Tim Wu pens an interesting but incomplete Slate essay on a growing trend -- the citation of international law and foreign law in U.S. Supreme Court decisions.

It's not a "growing" trend, or anything the least bit novel. What in the world do you think the Supreme Court cited as precedent for the first 75 years of its existence?

The fact of the matter is that U.S. courts cite all sorts of things in the course of articulating the rationales for their decisions: articles by law professors, bits of Shakespeare, New Yorker cartoons. The suggestion that there is something peculiar about citing a legal case from a foreign jurisdiction is willfully stupid.

posted by: alkali on 04.13.04 at 12:05 AM [permalink]

There is a large difference between "persuasive authority" and "controlling authority". No one is suggesting that foreign law should be controlling authority. As Tom points out, there are certain areas of the law where foreign courts are the only courts that have previously dealt with the issue at hand. Using foreign legal opinions for persuasive purposes shouldn't be controversial. It might just sharpen the judge's argument as to why he ruled differently. Moreover, some of our law comes from other legal traditions - community property, for instance, is a Spanish law idea, there are two distinct theories on water rights coming from two traditions, etc. Then there is the entire state of Louisiana. Foreign opinions might just help the judge understand where the law has been, so he can understand better the current law and apply it to the new facts.

The common law function of precedent did not stop with the ratification of the American constitution - nor should it. You may not like European thinking on issues like capital punishment, but ignoring it will not result in better American jurisprudence. The use of precedents, even foreign precedents, is not in any way a surrender of sovereignty by our courts nor is it a grant of jurisdiction to foreign courts, as some would have us believe. Hardly an “abomination”, such an argument is a classic straw man.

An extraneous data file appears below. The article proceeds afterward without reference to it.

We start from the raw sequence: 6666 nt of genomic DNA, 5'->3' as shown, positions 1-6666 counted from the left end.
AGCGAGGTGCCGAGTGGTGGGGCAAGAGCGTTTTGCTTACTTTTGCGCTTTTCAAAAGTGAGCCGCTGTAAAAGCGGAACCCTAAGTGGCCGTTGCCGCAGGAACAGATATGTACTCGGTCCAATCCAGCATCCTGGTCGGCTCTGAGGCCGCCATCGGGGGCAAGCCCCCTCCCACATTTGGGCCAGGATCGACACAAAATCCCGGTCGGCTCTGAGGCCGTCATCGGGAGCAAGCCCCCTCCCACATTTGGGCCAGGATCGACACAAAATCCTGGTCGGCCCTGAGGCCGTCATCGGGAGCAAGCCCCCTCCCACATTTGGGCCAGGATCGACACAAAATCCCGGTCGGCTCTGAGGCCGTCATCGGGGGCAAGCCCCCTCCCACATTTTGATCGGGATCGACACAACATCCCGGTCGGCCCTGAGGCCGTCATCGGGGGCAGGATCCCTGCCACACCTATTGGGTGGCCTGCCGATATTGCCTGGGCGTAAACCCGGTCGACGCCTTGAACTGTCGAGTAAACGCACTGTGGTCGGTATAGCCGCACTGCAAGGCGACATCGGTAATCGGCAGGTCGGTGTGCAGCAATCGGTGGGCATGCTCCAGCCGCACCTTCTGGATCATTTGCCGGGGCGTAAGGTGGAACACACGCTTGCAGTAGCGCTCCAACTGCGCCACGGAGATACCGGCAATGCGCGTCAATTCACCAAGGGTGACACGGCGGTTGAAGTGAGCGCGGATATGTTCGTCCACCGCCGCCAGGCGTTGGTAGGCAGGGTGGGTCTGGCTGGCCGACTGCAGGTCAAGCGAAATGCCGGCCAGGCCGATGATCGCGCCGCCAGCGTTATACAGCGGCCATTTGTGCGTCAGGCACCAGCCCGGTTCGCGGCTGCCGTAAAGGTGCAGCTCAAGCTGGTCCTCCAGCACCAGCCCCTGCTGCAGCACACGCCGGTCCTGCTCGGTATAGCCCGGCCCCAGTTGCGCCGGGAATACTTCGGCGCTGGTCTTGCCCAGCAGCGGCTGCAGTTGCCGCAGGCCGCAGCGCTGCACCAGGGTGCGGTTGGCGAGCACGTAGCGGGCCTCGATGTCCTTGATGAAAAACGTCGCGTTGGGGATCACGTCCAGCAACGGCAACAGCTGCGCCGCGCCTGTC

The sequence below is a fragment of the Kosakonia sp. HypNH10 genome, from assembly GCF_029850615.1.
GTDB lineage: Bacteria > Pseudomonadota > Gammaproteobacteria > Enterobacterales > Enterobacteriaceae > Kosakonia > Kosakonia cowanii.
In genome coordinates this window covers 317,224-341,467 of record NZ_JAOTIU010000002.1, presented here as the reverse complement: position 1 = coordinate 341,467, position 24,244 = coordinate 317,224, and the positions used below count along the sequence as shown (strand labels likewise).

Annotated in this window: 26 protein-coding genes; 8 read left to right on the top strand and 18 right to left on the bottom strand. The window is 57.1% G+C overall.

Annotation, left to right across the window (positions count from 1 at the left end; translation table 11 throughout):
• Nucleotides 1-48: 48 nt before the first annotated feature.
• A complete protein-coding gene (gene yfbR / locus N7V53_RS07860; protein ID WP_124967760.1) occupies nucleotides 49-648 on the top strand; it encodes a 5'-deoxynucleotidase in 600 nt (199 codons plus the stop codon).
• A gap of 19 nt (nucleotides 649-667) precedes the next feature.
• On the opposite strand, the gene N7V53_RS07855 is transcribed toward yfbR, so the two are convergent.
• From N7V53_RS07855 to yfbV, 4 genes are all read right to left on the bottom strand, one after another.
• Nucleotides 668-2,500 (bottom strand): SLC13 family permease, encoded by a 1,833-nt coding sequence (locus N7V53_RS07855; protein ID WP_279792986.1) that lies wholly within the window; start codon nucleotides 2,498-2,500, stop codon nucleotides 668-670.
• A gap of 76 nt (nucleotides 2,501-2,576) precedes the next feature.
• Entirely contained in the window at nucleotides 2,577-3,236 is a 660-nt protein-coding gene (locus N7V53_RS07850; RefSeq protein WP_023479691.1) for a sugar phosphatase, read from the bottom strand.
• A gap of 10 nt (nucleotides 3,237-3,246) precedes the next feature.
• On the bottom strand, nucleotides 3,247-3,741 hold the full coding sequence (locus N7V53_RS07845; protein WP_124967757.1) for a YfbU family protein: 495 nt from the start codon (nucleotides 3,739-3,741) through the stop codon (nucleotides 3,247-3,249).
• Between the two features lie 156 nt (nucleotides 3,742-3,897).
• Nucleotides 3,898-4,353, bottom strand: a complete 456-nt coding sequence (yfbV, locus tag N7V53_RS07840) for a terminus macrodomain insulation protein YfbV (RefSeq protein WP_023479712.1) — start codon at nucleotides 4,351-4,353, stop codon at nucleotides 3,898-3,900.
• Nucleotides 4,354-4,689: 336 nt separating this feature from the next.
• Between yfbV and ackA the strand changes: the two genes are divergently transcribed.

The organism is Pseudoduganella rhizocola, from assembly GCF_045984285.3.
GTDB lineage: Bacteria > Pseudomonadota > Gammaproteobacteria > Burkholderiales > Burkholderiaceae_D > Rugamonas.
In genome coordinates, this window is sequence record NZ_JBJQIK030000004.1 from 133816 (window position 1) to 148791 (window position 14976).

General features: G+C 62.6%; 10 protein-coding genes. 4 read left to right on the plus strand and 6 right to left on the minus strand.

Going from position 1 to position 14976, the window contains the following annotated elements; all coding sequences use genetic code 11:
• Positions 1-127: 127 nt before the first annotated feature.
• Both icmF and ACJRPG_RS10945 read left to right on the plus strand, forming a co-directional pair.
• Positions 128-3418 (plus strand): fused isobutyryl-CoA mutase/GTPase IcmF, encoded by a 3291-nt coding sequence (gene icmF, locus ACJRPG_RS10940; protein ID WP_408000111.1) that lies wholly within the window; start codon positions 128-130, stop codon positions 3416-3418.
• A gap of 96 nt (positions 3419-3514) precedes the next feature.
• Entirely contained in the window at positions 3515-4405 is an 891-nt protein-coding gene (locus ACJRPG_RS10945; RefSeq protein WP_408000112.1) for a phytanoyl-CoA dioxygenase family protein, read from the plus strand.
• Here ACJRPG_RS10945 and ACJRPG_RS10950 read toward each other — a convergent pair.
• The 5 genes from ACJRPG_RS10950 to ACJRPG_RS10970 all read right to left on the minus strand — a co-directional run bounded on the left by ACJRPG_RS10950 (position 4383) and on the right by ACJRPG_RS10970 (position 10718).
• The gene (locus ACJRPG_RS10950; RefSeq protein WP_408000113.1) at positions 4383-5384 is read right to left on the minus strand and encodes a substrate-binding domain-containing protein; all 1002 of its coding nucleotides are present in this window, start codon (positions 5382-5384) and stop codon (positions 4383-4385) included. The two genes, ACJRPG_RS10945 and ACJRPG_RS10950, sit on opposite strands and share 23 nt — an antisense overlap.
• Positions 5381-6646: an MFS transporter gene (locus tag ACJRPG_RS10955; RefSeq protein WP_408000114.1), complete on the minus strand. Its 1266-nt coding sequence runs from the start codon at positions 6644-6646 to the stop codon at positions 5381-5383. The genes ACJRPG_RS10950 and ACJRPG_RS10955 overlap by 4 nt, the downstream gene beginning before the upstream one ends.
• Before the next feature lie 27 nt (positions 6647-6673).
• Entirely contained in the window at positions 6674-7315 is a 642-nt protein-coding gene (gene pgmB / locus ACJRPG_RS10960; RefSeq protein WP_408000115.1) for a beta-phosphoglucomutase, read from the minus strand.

posted by: TexasToast on 04.13.04 at 12:05 AM [permalink]

For the record, I am against capital punishment, especially in cases of mental retardation. However, I don't give a crap what French judges, Russian lawmakers or shariah-citing 'ulema in Iran say about any issue of relevance in my country and my life. I daresay it would be a dealbreaker for most Americans if they ever tune in to SC deliberations. Liberals in this country would do well to note the kneejerk reaction of the American masses to almost anything that follows "in Europe they believe..."

In a way, it's good to see the general lay debate over legal issues move beyond Roe v. Wade. In my twenties the only time I tuned in to SC decisions was when abortion rights were concerned. Now it's a much more complex thing (which is not to say I don't appreciate the didactic qualities of all the posts above--I do).

posted by: Kelli on 04.13.04 at 12:05 AM [permalink]

Still, one suspects that Wu is sanguine in part because the Court is citing foreign law that is consistent with modern liberalism.

Well, duh. American citation of foreign laws is very narrow. Courts generally cite "people like us": Europeans and international lawyers. This is not the legal thinking of the world. It is the legal thinking of "Western Civilization." In fact, it is even less; it is the feelings and values of one part of that civilization, the part that I suspect Wu feels most comfortable in.